Beating a team with the tradition and status of the Tribesmen was no mean feat for a county lacking a little in both of those departments.
The Saffrons were dismissed as 3/1 outsiders prior to the game, even though they were at home and Galway were without a win in the qualifiers since 2004.
Such odds made no sense to Bradley and he hopes football fans will start to give his players the respect they deserve.
“No way should we have been 3/1 underdogs,” he said.
“Sligo and ourselves would be on a par and we knew that if Sligo could turn Galway over, then so could we.
“Maybe we crept over the line rather than run through it, but these guys are good footballers. I’ve been preaching it for the last four or five years. People talk about the standard of football in Antrim being poor. It’s not. Kevin O’Boyle to me is the best corner back in Ulster but he doesn’t get the recognition he deserves. Michael McCann took that game by the scruff of the neck, he was awesome, and people talk about Michael Meehan, but I don’t think he came up against the likes of Justin Crozier before.’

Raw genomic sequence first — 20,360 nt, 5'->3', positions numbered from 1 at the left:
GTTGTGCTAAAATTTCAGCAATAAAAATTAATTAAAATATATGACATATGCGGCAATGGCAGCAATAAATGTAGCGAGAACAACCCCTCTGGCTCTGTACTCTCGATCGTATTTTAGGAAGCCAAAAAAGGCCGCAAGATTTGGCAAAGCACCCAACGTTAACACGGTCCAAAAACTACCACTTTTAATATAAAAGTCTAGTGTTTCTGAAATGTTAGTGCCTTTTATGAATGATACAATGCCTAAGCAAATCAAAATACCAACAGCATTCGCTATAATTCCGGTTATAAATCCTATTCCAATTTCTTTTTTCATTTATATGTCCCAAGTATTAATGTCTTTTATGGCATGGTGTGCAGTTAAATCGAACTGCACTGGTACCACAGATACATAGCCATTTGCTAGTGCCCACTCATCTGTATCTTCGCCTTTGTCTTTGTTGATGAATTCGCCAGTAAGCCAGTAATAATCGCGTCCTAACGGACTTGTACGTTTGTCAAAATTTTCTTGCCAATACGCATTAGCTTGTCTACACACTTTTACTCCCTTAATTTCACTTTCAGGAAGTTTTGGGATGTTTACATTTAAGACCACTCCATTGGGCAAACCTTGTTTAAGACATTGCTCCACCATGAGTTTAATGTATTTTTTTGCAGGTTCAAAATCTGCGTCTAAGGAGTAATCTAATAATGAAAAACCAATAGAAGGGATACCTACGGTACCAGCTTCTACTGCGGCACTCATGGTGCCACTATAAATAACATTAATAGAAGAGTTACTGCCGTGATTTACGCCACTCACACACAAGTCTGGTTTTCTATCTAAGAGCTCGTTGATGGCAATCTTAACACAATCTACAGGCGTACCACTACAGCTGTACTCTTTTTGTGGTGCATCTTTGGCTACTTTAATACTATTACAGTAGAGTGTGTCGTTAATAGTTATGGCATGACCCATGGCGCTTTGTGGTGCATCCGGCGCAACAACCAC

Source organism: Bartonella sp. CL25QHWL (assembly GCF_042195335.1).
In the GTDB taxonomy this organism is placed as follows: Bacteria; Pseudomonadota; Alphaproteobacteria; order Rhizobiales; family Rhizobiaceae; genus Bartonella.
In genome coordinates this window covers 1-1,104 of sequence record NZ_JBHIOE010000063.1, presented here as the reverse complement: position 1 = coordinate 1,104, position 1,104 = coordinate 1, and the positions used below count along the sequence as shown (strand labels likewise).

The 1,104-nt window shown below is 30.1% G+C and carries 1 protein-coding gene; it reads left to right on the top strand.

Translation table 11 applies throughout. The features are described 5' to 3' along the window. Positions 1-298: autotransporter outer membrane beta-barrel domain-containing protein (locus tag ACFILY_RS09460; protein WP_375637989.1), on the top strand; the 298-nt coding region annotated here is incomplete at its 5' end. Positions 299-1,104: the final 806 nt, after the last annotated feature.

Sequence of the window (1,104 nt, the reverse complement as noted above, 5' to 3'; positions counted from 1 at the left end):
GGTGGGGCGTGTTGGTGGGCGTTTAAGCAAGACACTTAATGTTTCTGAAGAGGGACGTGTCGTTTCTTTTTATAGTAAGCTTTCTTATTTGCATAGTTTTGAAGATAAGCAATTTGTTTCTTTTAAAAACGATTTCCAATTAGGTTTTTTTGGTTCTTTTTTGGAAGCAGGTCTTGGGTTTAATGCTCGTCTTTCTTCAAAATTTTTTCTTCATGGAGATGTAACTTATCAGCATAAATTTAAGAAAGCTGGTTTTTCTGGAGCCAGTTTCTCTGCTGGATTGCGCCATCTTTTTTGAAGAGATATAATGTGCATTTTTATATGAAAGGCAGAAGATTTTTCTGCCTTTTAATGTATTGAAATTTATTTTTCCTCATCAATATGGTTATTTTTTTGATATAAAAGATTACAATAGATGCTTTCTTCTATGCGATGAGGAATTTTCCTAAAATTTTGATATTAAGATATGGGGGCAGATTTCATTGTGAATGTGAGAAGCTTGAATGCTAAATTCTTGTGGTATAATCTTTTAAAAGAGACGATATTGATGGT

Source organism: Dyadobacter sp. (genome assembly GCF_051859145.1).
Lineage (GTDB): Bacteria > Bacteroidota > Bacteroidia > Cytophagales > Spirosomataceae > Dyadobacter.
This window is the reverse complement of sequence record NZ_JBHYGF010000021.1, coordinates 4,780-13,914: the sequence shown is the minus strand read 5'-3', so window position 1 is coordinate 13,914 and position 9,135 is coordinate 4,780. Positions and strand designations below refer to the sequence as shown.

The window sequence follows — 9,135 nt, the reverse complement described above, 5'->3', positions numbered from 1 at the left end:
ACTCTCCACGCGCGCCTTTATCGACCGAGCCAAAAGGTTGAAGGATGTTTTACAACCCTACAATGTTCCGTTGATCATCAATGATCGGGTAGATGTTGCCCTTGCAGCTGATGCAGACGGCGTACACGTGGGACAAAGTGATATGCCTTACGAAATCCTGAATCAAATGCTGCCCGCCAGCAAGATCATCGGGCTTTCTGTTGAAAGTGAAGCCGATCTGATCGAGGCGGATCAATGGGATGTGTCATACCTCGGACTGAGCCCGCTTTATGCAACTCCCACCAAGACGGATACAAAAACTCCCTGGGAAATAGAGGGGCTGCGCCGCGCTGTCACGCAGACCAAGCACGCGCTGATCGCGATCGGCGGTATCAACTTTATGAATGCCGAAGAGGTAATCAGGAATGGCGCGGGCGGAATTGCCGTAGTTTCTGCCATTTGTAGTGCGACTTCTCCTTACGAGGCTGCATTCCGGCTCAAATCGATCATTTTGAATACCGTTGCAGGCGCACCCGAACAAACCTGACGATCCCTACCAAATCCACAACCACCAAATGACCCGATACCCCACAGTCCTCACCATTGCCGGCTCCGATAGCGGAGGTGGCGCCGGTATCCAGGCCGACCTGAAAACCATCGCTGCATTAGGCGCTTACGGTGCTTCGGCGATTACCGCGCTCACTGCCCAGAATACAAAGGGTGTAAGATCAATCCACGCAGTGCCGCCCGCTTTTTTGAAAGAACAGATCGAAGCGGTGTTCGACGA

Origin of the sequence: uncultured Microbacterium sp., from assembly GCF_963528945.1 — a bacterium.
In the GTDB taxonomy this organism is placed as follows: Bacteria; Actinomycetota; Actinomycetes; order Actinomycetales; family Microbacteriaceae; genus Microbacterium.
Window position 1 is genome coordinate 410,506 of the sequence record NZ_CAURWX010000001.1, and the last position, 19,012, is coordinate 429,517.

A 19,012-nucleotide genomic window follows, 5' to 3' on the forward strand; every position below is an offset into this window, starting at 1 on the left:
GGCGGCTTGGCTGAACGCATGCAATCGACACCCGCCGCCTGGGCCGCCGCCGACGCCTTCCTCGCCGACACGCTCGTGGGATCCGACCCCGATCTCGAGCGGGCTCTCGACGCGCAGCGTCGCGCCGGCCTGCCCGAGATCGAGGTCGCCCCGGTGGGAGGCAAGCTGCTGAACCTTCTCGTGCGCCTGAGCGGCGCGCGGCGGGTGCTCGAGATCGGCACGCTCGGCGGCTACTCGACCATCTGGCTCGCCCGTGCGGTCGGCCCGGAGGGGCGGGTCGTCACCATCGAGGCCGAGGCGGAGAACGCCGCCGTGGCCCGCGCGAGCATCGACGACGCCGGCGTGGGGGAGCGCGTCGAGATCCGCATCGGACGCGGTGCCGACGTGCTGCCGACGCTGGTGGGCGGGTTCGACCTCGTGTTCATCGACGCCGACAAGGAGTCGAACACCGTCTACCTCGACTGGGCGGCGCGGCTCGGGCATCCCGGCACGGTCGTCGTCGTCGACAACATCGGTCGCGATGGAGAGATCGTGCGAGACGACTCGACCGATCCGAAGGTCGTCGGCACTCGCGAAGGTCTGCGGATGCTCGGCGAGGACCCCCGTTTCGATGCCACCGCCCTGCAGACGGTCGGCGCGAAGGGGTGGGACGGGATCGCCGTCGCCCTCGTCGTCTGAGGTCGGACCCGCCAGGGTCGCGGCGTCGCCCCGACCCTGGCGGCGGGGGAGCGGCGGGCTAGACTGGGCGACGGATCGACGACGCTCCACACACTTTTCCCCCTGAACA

Bradley was in jubilant mood in the aftermath and his mood was in stark contrast to what was going on down the hall. There was an eerie silence as the Galway players walked slowly out of the changing-room and braced themselves for the long journey home.
Alan Mulholland then confirmed he will be around next year to continue what he started — an overhaul of Galway football.
Mulholland: “We thought we had made progress in the league and against Roscommon but you’d have to be objective and say we didn’t perform against Sligo. This is not what we wanted. We knew if we won today it would have been an achievement for us, to beat a team outside of Connacht.
“We’ll all take a while to settle on this. I’m going to sit back and reflect on it but of course I want to (stay on).”